# Performing interpolation of SRTM data? [closed]

I need to interpolate the 3" srtm data for a game I'm developing (it's like Minecraft - voxel style). I downloaded the srtm data from viewfinderpanoramas.org. My aim is to get the height for every meter, so I'm tiling the world into 16x16m chunks so I have to perform 256 interpolations per chunk. For every block in a chunk I'm doing the interpolations like that:

1. Calculate lat/lon for the block my chunk with the help of this post
2. Calculate lat/lon for the 4 points q11 q12 q21 q22 which I need for my bilinear interpolation. You can see this calculation on the following picture. I'm add/sub 45m to each block's lat/lon because I want to find the nearest grid-point for each q11 q12 q21 q22 in my srtm-file. (the picture shows the calculation for the block in the top-left corner)

3. Then I'm searching the height data for q11 q12 q21 q22 in my srtm-file with the help of this post

4. I'm performing my bilinear interpolation

The problem is, that my interpolated data looks like a heap of ruins but you can recognize the approximate terrain.

Can you tell me some hints or mistakes concerning my method?

Especially hints how I can get the 4 nearest grid points for the interpolation.

• how about using an existing tool like GDALwarp gdal.org/gdalwarp.html to an appropriate zone/conic projection with -tr 1 1 -r bilinear, why bark if you've got a dog? Ideally you would use a cutline or GDAL_Translate gdal.org/gdal_translate.html with -projwin ulx uly lrx lry to create the boxes. You know that SRTM data isn't the best and that upsampling isn't really a good idea of course, but it's for a game - not for flying a UAV so it only needs to be reasonable. – Michael Stimson Feb 25 '15 at 4:06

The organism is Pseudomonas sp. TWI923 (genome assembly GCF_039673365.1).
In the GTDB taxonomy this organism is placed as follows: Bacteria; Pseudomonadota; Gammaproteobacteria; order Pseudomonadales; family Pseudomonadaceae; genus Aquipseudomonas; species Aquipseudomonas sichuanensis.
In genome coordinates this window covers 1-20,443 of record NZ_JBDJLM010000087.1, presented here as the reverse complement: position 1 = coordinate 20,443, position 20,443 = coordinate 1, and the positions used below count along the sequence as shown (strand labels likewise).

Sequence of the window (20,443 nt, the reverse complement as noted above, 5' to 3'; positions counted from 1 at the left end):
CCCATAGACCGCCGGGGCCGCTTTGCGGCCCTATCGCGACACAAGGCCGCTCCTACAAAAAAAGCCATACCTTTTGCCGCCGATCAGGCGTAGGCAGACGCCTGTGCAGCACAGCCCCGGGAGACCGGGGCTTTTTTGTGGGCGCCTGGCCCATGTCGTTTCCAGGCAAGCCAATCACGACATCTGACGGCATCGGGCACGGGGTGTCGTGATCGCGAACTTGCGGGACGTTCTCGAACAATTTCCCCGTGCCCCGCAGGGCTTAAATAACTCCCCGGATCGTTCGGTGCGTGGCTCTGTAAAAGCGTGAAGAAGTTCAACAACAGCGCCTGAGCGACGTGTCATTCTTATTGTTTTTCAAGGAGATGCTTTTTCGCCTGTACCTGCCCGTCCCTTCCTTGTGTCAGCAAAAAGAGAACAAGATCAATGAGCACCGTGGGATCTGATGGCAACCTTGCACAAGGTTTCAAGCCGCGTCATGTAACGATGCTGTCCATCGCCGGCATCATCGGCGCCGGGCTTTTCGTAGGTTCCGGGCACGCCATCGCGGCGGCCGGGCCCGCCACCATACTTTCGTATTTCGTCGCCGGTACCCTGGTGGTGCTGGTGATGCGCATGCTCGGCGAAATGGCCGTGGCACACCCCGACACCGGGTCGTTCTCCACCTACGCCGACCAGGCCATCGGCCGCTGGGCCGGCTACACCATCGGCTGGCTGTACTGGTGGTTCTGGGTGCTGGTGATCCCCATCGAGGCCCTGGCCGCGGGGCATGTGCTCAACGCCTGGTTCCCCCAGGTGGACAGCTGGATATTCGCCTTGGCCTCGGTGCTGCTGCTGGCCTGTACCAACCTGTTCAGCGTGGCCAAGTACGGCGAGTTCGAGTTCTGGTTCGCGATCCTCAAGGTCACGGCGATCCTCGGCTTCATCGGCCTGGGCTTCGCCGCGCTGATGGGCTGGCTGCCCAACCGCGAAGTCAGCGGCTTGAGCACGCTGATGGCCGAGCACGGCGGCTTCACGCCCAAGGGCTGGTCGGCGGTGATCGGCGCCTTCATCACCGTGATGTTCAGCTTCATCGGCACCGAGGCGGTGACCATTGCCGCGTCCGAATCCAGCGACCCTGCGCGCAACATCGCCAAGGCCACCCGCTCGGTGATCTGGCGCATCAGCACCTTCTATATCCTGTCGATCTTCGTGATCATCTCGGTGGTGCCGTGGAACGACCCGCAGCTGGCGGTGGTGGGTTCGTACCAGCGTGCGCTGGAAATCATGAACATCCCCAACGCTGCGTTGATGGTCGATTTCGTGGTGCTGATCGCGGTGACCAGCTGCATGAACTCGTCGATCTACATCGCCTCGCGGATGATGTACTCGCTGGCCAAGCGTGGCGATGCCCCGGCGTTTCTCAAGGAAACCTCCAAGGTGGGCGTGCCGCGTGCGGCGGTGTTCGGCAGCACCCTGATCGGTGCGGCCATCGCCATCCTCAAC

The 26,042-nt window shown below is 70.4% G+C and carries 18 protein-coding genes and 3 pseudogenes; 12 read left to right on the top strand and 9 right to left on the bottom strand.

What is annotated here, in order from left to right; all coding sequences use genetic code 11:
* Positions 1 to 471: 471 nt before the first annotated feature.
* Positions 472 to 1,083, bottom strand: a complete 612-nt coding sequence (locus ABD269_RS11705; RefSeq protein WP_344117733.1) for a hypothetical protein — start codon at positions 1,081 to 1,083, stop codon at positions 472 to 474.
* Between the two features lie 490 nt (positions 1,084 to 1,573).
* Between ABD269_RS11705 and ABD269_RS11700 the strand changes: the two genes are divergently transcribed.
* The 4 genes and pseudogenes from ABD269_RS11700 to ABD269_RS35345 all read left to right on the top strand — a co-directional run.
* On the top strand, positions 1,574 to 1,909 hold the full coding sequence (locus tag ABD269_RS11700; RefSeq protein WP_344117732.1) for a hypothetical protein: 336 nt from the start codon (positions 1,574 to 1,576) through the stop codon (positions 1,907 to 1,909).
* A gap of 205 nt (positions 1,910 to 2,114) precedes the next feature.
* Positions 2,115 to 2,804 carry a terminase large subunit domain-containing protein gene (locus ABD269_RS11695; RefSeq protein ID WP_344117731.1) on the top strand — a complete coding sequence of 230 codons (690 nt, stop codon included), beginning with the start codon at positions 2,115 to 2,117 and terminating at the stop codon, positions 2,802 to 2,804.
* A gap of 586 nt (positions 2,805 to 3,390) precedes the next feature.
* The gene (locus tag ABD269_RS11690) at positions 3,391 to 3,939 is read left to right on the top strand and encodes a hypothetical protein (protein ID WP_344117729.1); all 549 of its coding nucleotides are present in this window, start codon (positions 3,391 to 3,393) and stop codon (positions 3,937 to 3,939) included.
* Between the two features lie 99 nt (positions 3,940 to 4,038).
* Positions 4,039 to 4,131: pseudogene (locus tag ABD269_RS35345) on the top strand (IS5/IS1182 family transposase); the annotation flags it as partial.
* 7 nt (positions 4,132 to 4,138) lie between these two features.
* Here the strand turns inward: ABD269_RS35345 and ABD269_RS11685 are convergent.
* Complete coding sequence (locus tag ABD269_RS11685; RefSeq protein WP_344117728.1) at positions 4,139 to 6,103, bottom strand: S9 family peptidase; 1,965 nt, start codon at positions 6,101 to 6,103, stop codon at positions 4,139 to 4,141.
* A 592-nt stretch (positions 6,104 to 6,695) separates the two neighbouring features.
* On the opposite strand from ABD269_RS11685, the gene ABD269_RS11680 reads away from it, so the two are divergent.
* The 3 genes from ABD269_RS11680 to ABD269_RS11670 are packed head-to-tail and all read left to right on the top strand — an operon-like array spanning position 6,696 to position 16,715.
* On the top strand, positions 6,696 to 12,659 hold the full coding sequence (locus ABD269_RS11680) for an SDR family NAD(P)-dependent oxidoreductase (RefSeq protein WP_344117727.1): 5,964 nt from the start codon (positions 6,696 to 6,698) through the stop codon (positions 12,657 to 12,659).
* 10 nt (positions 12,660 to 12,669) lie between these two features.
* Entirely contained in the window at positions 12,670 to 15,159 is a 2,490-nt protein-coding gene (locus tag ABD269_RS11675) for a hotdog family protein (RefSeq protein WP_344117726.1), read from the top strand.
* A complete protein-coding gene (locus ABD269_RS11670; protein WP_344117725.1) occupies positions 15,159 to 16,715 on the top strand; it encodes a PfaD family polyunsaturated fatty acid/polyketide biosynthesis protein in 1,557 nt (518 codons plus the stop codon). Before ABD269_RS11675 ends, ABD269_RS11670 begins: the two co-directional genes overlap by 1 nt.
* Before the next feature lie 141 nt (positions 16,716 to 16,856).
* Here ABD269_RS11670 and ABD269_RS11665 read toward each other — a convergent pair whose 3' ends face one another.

• Sorry, I'm new to geo data and gis. So I don't know what's "GDAL" is. For Europe, that's where I live, I guess SRTM data is the best I can get for free. What would you suggest for getting better upsampled data? – Vetterjack Feb 25 '15 at 20:22
• Download GDAL or QGIS (which contains GDAL, and provides a great way to see your output). Both are open source. The tools are in the bin folder. SRTM is the best you can get for free, but only if you consider that it's global (fairly) uniform coverage; if you were to cut it down to a city or province you could perhaps get MUCH better data from the local government if you asked nicely (and signed some forms). However, it is important that you realize you can't cover the whole earth in metres without seams: en.wikipedia.org/wiki/Map_projection might help. – Michael Stimson Feb 25 '15 at 21:34